Despite accepting the job on a starter salary and going out of my way to overdeliver by doing extra hours and offering additional tasks that were not expected of me, my probationary period was extended upon my return from my birthday, citing unmet objectives that were never set, regardless of my asking for them. 

I quit the job due to feeling unappreciated. 

Leaving on a short notice due to probationary period conditions resulted in company need to hire me as a contractor to help with finishing many projects I was involved in. After never settling and juggling extra gigs, I continued working as a freelancer.

My boyfriend unexpectedly got a job offer in Spain, which led us to move to Valencia at the beginning of 2022. 

Though my income remained unstable, I persevered, acquiring an English client living in Valencia, which helped me get through another 6 months when we parted ways. 

I learned that sometimes some people are meant to stay in our lives for a short period of time to teach us a lesson, and some people are there to stay to be part of the journey. 

I continued to grow my business and started to get my business to a more stable position, living in a place I dreamed of since I was 17, which has been on my vision board for the past five years, and being engaged to a wonderful Spanish man, living a digital nomad life, while working with a laptop on the beach.

Over the past 10 years, I’ve held onto the belief that everyone deserves fair treatment, appreciation, and the ability to work to live, not live to work.

Would you like to share with our young, budding female entrepreneurs the change you would like to see in the world if given the opportunity?

Absolutely! The childhood trauma, a misfit in school, feeling like a square peg in a round hole, being an object of pranks, being treated as a number, not feeling appreciated, resulted in my mental health problems, anxiety, and nearly depression, which forced me to look for solutions.

Being a believer in natural medicine and exposed to personal development helped me find alternative solutions in guided meditation and hypnosis. 

Those alternative therapies have made me realise that coaches and practitioners who overcome their own struggles and, as a result, offer such solutions, should have better online visibility. 

That led to another realisation that sharing a personal story of overcoming life challenges can encourage and help others to overcome theirs. 

Therefore, online marketing and technical skills are essential for increasing online visibility and creating a bigger impact.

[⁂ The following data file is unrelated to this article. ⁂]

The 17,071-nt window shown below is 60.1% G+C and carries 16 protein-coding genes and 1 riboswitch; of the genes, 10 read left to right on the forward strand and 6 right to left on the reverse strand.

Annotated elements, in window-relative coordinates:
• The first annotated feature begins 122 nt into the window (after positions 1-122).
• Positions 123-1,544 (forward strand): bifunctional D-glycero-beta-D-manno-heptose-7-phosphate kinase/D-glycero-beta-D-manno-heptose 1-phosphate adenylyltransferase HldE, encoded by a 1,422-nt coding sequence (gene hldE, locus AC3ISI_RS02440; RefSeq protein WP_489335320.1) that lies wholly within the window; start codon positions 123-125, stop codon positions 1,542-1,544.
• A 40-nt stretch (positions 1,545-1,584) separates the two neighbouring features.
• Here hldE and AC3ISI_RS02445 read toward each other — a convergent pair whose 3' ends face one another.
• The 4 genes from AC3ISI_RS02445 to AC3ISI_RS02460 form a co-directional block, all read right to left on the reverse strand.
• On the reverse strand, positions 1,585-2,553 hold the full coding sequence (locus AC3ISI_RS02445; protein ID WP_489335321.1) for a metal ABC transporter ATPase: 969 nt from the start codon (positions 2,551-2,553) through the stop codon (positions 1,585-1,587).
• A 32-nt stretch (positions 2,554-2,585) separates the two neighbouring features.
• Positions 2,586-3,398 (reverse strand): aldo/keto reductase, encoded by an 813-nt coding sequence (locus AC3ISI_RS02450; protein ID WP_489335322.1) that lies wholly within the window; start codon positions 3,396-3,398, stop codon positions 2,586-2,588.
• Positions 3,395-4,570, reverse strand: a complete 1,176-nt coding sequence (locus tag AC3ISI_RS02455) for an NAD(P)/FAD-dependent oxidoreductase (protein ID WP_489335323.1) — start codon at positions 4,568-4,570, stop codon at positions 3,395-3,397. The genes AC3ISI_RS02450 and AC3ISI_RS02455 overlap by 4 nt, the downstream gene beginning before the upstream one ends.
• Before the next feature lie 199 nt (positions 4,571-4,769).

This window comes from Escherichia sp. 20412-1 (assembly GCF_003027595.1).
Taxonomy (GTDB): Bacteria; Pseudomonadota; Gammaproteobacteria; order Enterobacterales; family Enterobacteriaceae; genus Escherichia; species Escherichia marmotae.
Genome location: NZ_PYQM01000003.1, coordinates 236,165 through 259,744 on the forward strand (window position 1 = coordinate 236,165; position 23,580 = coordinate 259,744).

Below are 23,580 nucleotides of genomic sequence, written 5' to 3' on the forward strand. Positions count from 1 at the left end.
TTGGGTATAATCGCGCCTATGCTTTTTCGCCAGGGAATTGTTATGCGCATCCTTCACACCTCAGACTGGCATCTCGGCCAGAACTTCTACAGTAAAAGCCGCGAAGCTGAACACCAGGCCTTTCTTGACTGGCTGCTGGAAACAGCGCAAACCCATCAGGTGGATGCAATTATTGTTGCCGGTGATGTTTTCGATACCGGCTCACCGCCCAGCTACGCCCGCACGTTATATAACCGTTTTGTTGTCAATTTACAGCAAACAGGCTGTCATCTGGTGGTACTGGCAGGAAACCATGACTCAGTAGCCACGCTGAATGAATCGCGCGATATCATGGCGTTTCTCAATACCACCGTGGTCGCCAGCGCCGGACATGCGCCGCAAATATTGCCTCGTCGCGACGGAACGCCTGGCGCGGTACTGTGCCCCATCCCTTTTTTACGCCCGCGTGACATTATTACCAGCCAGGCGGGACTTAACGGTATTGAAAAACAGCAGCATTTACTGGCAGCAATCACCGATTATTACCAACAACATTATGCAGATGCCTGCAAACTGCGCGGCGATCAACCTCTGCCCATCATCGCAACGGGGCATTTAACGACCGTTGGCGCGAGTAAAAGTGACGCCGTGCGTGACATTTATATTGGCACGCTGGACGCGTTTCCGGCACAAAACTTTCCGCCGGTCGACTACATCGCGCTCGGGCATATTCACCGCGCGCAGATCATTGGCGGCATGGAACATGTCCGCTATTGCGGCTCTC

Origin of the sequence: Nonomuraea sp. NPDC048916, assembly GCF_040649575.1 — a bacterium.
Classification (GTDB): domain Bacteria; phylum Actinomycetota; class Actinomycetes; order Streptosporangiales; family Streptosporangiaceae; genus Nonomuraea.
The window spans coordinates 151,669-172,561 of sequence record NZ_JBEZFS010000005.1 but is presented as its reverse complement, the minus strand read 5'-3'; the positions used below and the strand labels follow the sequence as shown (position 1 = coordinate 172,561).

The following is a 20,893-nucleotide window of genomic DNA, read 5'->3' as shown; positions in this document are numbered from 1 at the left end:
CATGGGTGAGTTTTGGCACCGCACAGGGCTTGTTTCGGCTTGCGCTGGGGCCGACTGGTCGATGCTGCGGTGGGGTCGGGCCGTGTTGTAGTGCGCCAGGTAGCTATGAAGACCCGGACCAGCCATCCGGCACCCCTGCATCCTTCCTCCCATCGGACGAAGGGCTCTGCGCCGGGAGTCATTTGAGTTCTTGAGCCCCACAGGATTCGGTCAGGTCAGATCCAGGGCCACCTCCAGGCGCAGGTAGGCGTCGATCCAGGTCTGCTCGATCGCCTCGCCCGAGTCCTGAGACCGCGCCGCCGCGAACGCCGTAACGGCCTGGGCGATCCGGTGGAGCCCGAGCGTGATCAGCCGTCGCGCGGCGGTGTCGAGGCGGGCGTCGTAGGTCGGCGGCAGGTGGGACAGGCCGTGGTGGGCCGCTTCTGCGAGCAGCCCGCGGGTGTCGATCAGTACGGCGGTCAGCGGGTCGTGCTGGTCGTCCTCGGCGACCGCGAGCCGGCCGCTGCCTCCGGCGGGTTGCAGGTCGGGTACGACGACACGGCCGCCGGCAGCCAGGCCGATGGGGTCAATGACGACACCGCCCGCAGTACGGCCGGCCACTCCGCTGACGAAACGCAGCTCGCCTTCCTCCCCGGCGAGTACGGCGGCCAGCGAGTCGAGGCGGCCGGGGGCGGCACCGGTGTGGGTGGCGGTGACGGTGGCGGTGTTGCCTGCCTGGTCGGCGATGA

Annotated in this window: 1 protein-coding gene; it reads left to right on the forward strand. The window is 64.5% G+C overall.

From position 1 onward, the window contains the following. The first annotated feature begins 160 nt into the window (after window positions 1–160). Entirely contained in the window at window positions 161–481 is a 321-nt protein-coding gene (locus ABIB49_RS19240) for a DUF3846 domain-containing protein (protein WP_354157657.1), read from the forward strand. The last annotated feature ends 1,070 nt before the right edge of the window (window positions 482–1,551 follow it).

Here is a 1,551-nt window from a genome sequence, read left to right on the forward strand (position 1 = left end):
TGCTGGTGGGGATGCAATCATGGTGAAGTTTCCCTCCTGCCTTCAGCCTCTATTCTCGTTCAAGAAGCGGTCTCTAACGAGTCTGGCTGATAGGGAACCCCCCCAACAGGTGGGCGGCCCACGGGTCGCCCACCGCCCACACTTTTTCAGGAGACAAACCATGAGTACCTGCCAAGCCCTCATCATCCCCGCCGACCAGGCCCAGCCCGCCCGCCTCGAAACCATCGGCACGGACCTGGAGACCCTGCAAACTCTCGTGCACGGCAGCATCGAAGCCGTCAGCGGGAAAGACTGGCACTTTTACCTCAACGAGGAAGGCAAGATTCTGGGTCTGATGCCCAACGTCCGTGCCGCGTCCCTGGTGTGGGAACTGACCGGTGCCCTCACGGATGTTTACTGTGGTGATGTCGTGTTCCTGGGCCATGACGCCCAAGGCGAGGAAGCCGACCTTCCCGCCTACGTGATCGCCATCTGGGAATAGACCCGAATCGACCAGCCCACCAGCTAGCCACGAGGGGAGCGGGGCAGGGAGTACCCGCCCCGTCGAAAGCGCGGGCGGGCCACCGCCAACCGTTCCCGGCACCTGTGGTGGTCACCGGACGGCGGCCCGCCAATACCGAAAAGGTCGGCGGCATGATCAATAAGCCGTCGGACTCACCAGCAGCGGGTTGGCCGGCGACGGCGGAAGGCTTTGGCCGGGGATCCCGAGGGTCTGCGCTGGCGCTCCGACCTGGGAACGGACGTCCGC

Sharing stories about overcoming personal struggles and speaking up about unfair treatments, while also creating awareness of alternative solutions, are key elements in helping others. 

This knowledge can serve as someone’s survival guide.

And using social media for online visibility to speak up for what you believe in can create a ripple effect and the big change in the world, we all wish to see.

Women are a growing force in the workplaces worldwide, standing shoulder to shoulder with their male counterparts. There are cracks in glass ceilings everywhere, with many women breaking through to carve out a space right at the top of the pyramid. What are your thoughts about women leadership today?

I think a lot of women still believe in stereotypes created by men. Both men and women are needed for balanced workplaces due to differences in approach and soft skills. I think a lot of women still need a lot of encouragement to push through the cracks in those glass ceilings to be able to really change the world. 

Perhaps, maybe with less male ego, the world could be a better place. Without obviously generalising, women need to speak up and not be afraid of going after what they want, without any barriers or limits.

What’s the most important thing you have learned in your personal life and professional journey? What is your personal motto in life?

No one can ever tell you that you can’t do something or be someone. Anything is possible when we set our minds to it. 

As Richard Branson says: “If someone offers you an amazing opportunity and you’re not sure you can do it, say ‘yes’ – then learn how to do it later”.

With your grit and determination, you are making a considerable impact, breaking through, and serving as role models for many budding entrepreneurs. What would you want to say to our young women leaders/audience reading this?

If you want something bad enough, nothing and no one can stop you. Listen to your gut feelings and your intuition, and don’t let anyone tell you otherwise. You can do or be anything you want to be. Don’t stop searching and pursuing your passion and purpose and keep doing what makes you happy.